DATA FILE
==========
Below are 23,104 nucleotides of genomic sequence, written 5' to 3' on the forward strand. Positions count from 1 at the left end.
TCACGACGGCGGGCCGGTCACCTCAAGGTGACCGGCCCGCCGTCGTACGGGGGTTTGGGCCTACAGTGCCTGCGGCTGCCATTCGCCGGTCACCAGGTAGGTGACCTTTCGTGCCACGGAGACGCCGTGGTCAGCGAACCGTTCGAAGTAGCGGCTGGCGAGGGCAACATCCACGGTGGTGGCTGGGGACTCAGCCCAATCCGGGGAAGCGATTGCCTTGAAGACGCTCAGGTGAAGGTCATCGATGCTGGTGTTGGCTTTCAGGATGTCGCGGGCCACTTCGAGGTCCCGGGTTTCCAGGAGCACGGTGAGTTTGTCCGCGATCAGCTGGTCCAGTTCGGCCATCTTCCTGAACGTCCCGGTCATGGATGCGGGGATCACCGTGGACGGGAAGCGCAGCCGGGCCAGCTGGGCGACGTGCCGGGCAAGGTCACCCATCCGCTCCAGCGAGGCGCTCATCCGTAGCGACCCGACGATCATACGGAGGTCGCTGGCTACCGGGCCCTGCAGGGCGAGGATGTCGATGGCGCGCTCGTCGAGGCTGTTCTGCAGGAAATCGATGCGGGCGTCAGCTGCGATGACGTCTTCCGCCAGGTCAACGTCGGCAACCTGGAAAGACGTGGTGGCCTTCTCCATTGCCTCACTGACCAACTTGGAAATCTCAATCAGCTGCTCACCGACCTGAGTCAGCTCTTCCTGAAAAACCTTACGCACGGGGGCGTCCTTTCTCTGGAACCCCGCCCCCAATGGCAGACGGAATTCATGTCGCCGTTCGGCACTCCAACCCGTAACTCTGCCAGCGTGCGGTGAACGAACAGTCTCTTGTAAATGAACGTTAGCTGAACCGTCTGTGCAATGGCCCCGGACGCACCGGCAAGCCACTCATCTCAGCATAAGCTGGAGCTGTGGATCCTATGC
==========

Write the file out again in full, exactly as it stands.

Below are 23,104 nucleotides of genomic sequence, written 5' to 3' on the forward strand. Positions count from 1 at the left end.
TCACGACGGCGGGCCGGTCACCTCAAGGTGACCGGCCCGCCGTCGTACGGGGGTTTGGGCCTACAGTGCCTGCGGCTGCCATTCGCCGGTCACCAGGTAGGTGACCTTTCGTGCCACGGAGACGCCGTGGTCAGCGAACCGTTCGAAGTAGCGGCTGGCGAGGGCAACATCCACGGTGGTGGCTGGGGACTCAGCCCAATCCGGGGAAGCGATTGCCTTGAAGACGCTCAGGTGAAGGTCATCGATGCTGGTGTTGGCTTTCAGGATGTCGCGGGCCACTTCGAGGTCCCGGGTTTCCAGGAGCACGGTGAGTTTGTCCGCGATCAGCTGGTCCAGTTCGGCCATCTTCCTGAACGTCCCGGTCATGGATGCGGGGATCACCGTGGACGGGAAGCGCAGCCGGGCCAGCTGGGCGACGTGCCGGGCAAGGTCACCCATCCGCTCCAGCGAGGCGCTCATCCGTAGCGACCCGACGATCATACGGAGGTCGCTGGCTACCGGGCCCTGCAGGGCGAGGATGTCGATGGCGCGCTCGTCGAGGCTGTTCTGCAGGAAATCGATGCGGGCGTCAGCTGCGATGACGTCTTCCGCCAGGTCAACGTCGGCAACCTGGAAAGACGTGGTGGCCTTCTCCATTGCCTCACTGACCAACTTGGAAATCTCAATCAGCTGCTCACCGACCTGAGTCAGCTCTTCCTGAAAAACCTTACGCACGGGGGCGTCCTTTCTCTGGAACCCCGCCCCCAATGGCAGACGGAATTCATGTCGCCGTTCGGCACTCCAACCCGTAACTCTGCCAGCGTGCGGTGAACGAACAGTCTCTTGTAAATGAACGTTAGCTGAACCGTCTGTGCAATGGCCCCGGACGCACCGGCAAGCCACTCATCTCAGCATAAGCTGGAGCTGTGGATCCTATGC